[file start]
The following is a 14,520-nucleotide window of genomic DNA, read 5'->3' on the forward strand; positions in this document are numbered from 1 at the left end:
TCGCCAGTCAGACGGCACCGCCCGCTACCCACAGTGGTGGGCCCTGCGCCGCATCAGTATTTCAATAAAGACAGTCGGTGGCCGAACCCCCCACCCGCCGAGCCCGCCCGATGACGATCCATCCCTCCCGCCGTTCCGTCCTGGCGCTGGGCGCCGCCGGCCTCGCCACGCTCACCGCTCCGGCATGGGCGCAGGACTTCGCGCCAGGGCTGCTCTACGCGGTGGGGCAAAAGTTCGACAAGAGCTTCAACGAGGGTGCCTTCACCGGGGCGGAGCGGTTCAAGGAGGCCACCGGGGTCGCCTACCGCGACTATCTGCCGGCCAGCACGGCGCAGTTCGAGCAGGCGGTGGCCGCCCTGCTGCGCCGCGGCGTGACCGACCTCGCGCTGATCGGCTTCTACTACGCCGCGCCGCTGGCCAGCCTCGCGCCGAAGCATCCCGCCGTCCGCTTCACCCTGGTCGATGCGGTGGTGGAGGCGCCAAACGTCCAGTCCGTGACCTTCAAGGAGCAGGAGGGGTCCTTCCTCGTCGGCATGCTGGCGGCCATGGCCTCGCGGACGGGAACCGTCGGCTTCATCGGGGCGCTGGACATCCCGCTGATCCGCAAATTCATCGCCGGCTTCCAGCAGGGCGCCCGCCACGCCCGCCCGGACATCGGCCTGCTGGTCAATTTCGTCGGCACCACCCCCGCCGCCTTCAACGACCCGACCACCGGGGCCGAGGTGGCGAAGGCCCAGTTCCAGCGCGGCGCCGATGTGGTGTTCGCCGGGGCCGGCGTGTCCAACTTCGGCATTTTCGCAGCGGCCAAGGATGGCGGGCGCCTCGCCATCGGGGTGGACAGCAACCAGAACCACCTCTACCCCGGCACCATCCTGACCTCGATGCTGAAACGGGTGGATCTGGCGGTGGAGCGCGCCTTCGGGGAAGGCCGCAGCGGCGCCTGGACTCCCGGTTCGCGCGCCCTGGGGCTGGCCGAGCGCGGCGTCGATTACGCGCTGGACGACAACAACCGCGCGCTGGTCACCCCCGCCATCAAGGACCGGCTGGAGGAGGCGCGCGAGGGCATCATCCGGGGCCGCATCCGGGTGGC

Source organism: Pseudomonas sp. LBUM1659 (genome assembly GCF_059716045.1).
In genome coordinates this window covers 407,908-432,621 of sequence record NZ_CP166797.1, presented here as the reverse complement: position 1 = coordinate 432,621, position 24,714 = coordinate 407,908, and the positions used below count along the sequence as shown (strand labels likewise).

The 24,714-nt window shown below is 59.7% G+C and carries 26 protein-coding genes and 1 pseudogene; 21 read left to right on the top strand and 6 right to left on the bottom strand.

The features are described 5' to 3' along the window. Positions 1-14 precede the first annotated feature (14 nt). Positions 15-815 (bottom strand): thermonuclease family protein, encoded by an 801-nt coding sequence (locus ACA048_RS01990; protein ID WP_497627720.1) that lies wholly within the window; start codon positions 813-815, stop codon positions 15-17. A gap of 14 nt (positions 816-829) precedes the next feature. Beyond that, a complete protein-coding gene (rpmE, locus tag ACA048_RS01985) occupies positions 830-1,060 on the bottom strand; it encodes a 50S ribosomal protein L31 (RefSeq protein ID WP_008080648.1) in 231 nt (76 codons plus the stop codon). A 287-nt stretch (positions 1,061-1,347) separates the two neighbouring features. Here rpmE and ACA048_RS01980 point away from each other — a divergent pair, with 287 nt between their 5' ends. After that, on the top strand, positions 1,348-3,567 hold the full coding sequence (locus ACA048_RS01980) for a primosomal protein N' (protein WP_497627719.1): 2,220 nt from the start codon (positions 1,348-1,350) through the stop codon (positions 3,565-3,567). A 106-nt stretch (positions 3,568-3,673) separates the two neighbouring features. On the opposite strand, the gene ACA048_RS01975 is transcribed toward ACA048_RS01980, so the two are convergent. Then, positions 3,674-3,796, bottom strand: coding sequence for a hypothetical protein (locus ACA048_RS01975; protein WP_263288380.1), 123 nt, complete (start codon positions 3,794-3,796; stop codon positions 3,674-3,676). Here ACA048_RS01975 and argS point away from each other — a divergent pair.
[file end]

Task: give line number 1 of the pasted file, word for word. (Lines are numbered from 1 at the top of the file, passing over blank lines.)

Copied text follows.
The following is a 14,520-nucleotide window of genomic DNA, read 5'->3' on the forward strand; positions in this document are numbered from 1 at the left end: